I joined the MP3 revolution with a 30GB iPod video
Not to get all gadgety on you but I finally got myself into the 21st century for mobile/personal audio. I thought I would share my first impressions, and general usage experiences as well as comments on moving video to the iPod from various sources including downloads and converted TV recordings.
Man this thing is small! I've certainly seen iPod's before, heck I have friends and co-workers with 'em. But the new 5th generation design is really small. I have a 5.5 generation 30GB iPod Video and it doesn't seem to be much bigger then the flash memory based first generation iPod Nano. It really is thin. You know how fast food advertisements are "enlarged to show texture"? Well the pictures of the iPods on apple.com are about 1/4 to 1/2 again larger then real life.
I of course also have a hard case that snaps around the iPod since they are still quite prone to scratches.
Using the iPod
The scroll wheel/touchpad really is quite slick, I've never really sat down and used an iPod for anything other then fooling with one at the Apple Store when I've been at the mall. So the navigation experience was mostly new to me. I like it, however one minor gripe with the GUI programming is that it when you scroll through to end the end of a list, continuing to scroll in the same direction doesn't loop you back up to the top, you have to stop and scroll in the opposite direction, would be nice to have that be a feature toggle in the setup somewhere.
As we all know the included earbuds with any MP3 player are junk, and the iPod's are indeed quite poor.
The new iPods include various games, most are rather typical clones of games we all know and can find on the web in Flash form. There is one rather nifty game that takes all the music on your iPod and randomly starts playing a song, on the screen is a list of multiple song titles, the longer the song plays slowly the titles fade out eliminating a wrong answer, however the longer you take to ID a song the lower your score, since the score drops the longer you take. It's a neat way to see how well you know your music collection.
A slight disappointment is how the iPod syncs with a PC, I was 99% certain I had to use iTunes, which is true. However, inside iTunes is a little check box to enable a drive letter for the iPod. I quickly opened My Computer to see it recognized like a flash drive (rather then a hard drive, which is actually a good thing). However opening it up I quickly realized the only use for this feature is so you can use the iPod's hard drive for random file storage. You can't drag and drop MP3s or videos; those are in hidden folders using a proprietary naming scheme and directory structure with a database that iTunes updates.
Two annoyances come from needing iTunes loaded to enable drive letter access:
You need iTunes around for any other PC you might use.
And secondly, since iTunes controls the mounting and unmounting of the iPod there is a really odd oversight: if you "eject" an iPod (unmount it) iTunes removes the icon for the iPod, now say you realized you wanted to transfer that new CD you just ripped but you forgot to sync it with the iPod, logically you should just remount the iPod and sync it.... except there is no way to re-recognize the iPod once you have "ejected" it. You must either close and reopen iTunes, which makes it search for any connected iPods, or disconnect and reconnect the USB cable to the iPod. What a silly oversight! ...why there is no "scan for connnected iPods" function in iTunes is beyond me.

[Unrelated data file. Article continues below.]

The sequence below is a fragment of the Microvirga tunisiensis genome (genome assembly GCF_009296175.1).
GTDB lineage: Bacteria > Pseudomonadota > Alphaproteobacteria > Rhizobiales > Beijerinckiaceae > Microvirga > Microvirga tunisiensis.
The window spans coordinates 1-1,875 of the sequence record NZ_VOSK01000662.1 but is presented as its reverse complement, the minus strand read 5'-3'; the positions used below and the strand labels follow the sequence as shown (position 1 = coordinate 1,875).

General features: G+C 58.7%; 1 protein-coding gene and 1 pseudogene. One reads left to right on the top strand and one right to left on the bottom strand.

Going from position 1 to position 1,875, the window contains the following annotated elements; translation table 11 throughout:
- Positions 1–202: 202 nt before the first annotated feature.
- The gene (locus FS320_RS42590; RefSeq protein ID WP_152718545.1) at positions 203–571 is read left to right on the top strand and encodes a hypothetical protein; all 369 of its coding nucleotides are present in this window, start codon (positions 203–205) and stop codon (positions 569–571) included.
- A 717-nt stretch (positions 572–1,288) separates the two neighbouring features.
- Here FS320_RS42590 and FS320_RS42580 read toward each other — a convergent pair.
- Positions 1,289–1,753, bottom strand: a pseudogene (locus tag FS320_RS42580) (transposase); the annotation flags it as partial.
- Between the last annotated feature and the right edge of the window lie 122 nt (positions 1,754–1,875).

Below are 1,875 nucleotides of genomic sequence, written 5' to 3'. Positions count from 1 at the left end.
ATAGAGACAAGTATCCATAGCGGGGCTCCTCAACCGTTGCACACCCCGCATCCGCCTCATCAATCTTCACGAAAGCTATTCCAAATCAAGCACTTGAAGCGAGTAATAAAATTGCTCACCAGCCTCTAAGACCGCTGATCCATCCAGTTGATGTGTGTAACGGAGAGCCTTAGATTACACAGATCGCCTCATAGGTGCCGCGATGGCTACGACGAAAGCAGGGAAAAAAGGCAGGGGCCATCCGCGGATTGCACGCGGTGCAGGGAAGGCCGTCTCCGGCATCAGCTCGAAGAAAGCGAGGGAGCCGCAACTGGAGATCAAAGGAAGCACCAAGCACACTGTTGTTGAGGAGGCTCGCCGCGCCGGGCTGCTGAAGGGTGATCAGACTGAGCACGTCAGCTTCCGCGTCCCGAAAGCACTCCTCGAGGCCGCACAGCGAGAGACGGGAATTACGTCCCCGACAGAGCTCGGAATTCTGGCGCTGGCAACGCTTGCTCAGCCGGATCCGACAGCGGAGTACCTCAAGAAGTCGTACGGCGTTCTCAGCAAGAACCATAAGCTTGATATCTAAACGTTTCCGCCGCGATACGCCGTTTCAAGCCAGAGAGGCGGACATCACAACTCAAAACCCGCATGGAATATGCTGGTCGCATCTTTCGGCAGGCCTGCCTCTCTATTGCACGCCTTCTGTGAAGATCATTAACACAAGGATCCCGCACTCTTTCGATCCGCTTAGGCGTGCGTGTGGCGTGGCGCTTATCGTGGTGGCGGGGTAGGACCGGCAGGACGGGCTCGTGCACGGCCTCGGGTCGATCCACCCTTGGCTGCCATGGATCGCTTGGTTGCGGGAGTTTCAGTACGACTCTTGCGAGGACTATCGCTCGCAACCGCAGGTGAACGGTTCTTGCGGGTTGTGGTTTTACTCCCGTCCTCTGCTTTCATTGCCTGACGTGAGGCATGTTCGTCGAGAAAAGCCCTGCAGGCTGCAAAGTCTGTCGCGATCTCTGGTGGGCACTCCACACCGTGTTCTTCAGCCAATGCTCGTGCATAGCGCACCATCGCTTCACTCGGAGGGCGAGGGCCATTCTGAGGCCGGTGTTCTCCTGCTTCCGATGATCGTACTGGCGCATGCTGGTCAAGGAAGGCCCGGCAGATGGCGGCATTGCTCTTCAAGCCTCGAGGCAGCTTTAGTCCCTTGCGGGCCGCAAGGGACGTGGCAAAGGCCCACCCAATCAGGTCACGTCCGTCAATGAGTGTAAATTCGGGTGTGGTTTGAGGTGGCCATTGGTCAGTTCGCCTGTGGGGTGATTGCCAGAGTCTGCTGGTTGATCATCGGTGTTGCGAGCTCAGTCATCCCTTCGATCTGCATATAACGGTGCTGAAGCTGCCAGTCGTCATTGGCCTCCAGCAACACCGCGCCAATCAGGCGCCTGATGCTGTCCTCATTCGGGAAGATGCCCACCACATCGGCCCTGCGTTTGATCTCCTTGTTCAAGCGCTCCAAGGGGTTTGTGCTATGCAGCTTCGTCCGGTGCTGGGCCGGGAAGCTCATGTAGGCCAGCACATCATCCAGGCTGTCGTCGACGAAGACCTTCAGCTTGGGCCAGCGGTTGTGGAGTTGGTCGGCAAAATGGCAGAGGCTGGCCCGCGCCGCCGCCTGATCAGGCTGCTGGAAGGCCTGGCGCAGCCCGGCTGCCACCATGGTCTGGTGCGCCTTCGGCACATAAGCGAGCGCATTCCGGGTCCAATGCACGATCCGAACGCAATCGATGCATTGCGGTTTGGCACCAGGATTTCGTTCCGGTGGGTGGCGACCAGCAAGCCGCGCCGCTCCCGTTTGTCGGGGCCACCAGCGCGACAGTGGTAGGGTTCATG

I have yet to try actual iTunes Store content on my iPod, but I thought DIY'ing your own iPod compliant video would make more a interesting topic anyway. I haven't used the video features much yet. So for fun I converted a ~1 minute promo for the Amok Time remastered Star Trek episode (I had just converted it and added a watermark for trekmovie.com so I had it around and it was short so I didn't have to wait long for the conversion). I have Total Video Converter around and it has profiles for the PSP, the iPod in H.264, and the iPod in MPEG4. I had it convert the WMV format promo video into a suitable format, and had iTunes sync it to my iPod. Lo' and behold it worked great!
Last week I wanted to have something more substantial around to watch if I find myself waiting between classes, etc. I took a Media Center recording, converted it to a normal MPEG2 stream and then loaded it into Total Video Converter and let it convert it. The conversion of the hour long recording still took around 45 minutes even when I chose stock MPEG4 instead of H.264. As you may already know, H.264 is quite an intensive codec; it was no surprise that it would have taken over an hour to convert if I had used H.264. Not exactly a quick convert it and go affair. If I get more serious about taking videos with me I'll look into one of the MCE plug-ins that can convert recorded TV automatically in the background.
Of course the real question is how does it all look on the little screen? It actually looks pretty good, however I don't recommend watching a full length movie on it. I found myself squinting and trying to find a good distance from me without looking like I am a glaucoma patient trying to read a fine print book.
DIY Video Format Information:
H.264 video: up to 768 Kbps, 320x240, 30 frames per sec., Baseline Profile up to Level 1.3 with AAC-LC up to 160 Kbps, 48 Khz, stereo audio in .m4v, .mp4 and .mov file formats
MPEG-4 video: up to 2.5 mbps, 480x480, 30 frames per sec., Simple Profile with AAC-LC up to 160 Kbps, 48 Khz, stereo audio in .m4v, .mp4 and .mov file formats
If you're looking for a nice clean free utility to convert to an iPod accepted format, check out Videora iPod Convertor.